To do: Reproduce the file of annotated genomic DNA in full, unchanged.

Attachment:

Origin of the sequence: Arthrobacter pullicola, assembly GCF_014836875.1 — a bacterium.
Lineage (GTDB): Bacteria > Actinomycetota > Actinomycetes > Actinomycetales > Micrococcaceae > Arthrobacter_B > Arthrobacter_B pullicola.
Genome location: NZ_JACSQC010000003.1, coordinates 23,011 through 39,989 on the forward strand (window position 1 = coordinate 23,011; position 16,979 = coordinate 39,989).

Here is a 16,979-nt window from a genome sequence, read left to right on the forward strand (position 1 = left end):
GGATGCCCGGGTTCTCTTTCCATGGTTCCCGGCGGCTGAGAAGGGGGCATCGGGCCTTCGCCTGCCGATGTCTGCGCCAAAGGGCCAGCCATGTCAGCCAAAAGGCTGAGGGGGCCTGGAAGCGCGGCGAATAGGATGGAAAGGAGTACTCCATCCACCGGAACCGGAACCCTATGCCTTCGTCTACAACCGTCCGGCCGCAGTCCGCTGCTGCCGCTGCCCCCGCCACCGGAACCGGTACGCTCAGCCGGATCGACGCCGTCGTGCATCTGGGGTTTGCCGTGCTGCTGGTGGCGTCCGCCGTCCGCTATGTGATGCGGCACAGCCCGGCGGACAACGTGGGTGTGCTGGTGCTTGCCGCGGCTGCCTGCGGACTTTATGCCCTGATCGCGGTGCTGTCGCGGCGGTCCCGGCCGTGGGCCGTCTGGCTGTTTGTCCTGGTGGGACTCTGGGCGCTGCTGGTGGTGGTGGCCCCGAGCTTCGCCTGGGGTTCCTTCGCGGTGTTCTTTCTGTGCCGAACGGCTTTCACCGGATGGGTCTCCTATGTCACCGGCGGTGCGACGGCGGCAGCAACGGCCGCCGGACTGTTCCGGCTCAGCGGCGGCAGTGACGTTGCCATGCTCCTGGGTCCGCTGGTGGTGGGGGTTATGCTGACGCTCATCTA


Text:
Origin of the sequence: Arthrobacter pullicola, assembly GCF_014836875.1 — a bacterium.
Lineage (GTDB): Bacteria > Actinomycetota > Actinomycetes > Actinomycetales > Micrococcaceae > Arthrobacter_B > Arthrobacter_B pullicola.
Genome location: NZ_JACSQC010000003.1, coordinates 23,011 through 39,989 on the forward strand (window position 1 = coordinate 23,011; position 16,979 = coordinate 39,989).

Here is a 16,979-nt window from a genome sequence, read left to right on the forward strand (position 1 = left end):
GGATGCCCGGGTTCTCTTTCCATGGTTCCCGGCGGCTGAGAAGGGGGCATCGGGCCTTCGCCTGCCGATGTCTGCGCCAAAGGGCCAGCCATGTCAGCCAAAAGGCTGAGGGGGCCTGGAAGCGCGGCGAATAGGATGGAAAGGAGTACTCCATCCACCGGAACCGGAACCCTATGCCTTCGTCTACAACCGTCCGGCCGCAGTCCGCTGCTGCCGCTGCCCCCGCCACCGGAACCGGTACGCTCAGCCGGATCGACGCCGTCGTGCATCTGGGGTTTGCCGTGCTGCTGGTGGCGTCCGCCGTCCGCTATGTGATGCGGCACAGCCCGGCGGACAACGTGGGTGTGCTGGTGCTTGCCGCGGCTGCCTGCGGACTTTATGCCCTGATCGCGGTGCTGTCGCGGCGGTCCCGGCCGTGGGCCGTCTGGCTGTTTGTCCTGGTGGGACTCTGGGCGCTGCTGGTGGTGGTGGCCCCGAGCTTCGCCTGGGGTTCCTTCGCGGTGTTCTTTCTGTGCCGAACGGCTTTCACCGGATGGGTCTCCTATGTCACCGGCGGTGCGACGGCGGCAGCAACGGCCGCCGGACTGTTCCGGCTCAGCGGCGGCAGTGACGTTGCCATGCTCCTGGGTCCGCTGGTGGTGGGGGTTATGCTGACGCTCATCTA